Pain from herniated disks in my neck. Some muscle and joint aches but nothing like the pain that is so often associated with me/cfs.

    I consider myself very fortunate not to have pain.
  6. foggyfroggy

    foggyfroggy Guest

    Missizzy I'm glad you asked that question. I think we are a subset - maybe we should form a club ;-)

    My onset was much like yours and Helenes. Sudden, and neurological. I also have no pain, or at least not the type of physical pain I hear described on this board. I also was completely bedridden for a couple of years. I am sloooowly getting better but still use a wheelchair when out in public at all. Most of my meds are aimed at trying to control the seizure and CNS stuff. I have much the same neuro symptoms as you and Helene (I hope I haven't spaced the name, I didn't write it down)

    I often "don't feel good", and I'm "uncomfortable" but not "in PAIN". If that makes any sense.

    LOL at your infertility analogy!

  7. erica741

    erica741 New Member

    No pain ever for me either. However, I have been sick with CFS/ME only 2 years, and have heard that the pain symptoms can come with time.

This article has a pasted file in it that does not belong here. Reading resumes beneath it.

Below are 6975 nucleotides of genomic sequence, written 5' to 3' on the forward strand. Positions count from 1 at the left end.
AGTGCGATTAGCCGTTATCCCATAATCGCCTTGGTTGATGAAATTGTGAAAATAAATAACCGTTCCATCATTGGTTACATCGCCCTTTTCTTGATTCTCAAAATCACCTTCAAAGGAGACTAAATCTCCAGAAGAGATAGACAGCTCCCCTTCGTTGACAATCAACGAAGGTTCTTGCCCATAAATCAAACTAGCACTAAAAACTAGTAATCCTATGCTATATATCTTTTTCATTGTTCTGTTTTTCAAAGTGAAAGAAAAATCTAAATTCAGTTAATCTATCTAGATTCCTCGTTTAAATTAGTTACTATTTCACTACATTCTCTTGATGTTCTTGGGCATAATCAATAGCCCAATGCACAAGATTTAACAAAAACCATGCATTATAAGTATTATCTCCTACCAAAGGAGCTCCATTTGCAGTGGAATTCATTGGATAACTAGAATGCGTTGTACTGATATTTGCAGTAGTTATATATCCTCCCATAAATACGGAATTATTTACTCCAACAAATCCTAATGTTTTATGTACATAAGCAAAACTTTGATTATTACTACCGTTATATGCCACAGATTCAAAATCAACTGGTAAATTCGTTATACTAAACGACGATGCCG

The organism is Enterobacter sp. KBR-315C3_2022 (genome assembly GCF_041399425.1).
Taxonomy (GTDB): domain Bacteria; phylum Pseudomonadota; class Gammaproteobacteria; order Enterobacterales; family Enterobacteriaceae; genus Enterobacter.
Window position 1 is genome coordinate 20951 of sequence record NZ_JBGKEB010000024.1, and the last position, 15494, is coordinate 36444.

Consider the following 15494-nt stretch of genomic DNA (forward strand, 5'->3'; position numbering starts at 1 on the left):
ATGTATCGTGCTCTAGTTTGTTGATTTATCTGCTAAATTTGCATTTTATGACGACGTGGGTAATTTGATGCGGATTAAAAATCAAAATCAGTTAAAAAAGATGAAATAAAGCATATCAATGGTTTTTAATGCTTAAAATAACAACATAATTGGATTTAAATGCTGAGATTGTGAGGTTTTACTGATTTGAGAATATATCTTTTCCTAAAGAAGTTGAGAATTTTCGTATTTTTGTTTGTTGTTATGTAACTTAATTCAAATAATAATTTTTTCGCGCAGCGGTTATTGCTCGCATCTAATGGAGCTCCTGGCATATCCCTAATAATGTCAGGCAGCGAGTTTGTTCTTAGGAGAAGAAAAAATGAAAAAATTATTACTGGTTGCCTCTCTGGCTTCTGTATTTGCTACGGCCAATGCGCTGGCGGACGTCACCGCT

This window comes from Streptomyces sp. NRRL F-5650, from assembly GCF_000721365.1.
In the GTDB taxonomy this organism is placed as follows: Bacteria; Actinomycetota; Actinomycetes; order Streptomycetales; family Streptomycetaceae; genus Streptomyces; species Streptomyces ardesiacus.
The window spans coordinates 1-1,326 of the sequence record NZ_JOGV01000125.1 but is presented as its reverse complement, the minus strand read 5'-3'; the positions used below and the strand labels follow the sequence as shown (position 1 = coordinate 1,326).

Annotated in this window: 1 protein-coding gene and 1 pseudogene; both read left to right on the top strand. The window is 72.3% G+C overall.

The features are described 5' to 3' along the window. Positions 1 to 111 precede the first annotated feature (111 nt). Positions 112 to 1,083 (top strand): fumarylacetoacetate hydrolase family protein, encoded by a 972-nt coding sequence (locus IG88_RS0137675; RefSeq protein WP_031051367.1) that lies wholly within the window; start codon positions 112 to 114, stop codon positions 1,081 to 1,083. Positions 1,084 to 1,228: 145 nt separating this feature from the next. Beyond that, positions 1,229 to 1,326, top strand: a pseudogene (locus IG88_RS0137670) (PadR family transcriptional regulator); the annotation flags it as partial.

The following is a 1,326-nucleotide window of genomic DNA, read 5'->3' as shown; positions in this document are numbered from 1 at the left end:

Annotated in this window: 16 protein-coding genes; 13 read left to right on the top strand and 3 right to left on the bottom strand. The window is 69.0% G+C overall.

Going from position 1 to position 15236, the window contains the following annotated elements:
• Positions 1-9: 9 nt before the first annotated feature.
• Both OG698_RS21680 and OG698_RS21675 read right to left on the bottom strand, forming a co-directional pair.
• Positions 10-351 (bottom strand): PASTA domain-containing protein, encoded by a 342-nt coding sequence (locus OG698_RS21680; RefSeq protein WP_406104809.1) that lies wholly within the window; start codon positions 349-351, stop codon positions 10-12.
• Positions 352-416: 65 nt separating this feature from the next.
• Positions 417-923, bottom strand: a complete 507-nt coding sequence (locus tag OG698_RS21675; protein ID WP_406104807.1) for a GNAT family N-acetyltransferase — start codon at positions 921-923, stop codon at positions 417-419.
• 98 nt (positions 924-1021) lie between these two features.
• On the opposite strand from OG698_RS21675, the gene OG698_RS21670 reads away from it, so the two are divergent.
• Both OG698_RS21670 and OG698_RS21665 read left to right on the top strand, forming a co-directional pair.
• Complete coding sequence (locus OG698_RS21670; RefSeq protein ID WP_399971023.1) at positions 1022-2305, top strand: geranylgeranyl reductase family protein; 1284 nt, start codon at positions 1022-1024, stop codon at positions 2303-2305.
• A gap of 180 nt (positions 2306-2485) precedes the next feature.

I do get sore muscles for a few days after any sort of overexertion (like Rafiki described). But to me, that symptom falls into the "post-exertional fatigue" category.

    I have not experienced (nor can I relate to) the types of pain people describe on here, but I still really feel for those that deal with pain on a daily basis.

    However, like with you, for me its a mixed blessing. Whereas many people on this board who suffer from pain are able to work, exercise, and have some sort of life (though likely with the assistance of pain meds), I am almost completely housebound due to extreme fatigue.

    I've also recently been diagnosed with lyme, for which pain is a common major symptom. For a long time, I thought I couldn't have lyme because my symptoms were so viral-like (fever and fatigue/malaise).

    But from the research I have done, your symptoms do sound like classic lyme. I assume you have already been tested for lyme? If you haven't done so already, you may want to get tested through Igenex lab, which is supposedly the best at detecting chronic lyme disease. Many of us who tested negative on other tests finally found out we have lyme after getting tested through Igenex. I can give you more info if you are interested.


  8. Gnomie

    Gnomie New Member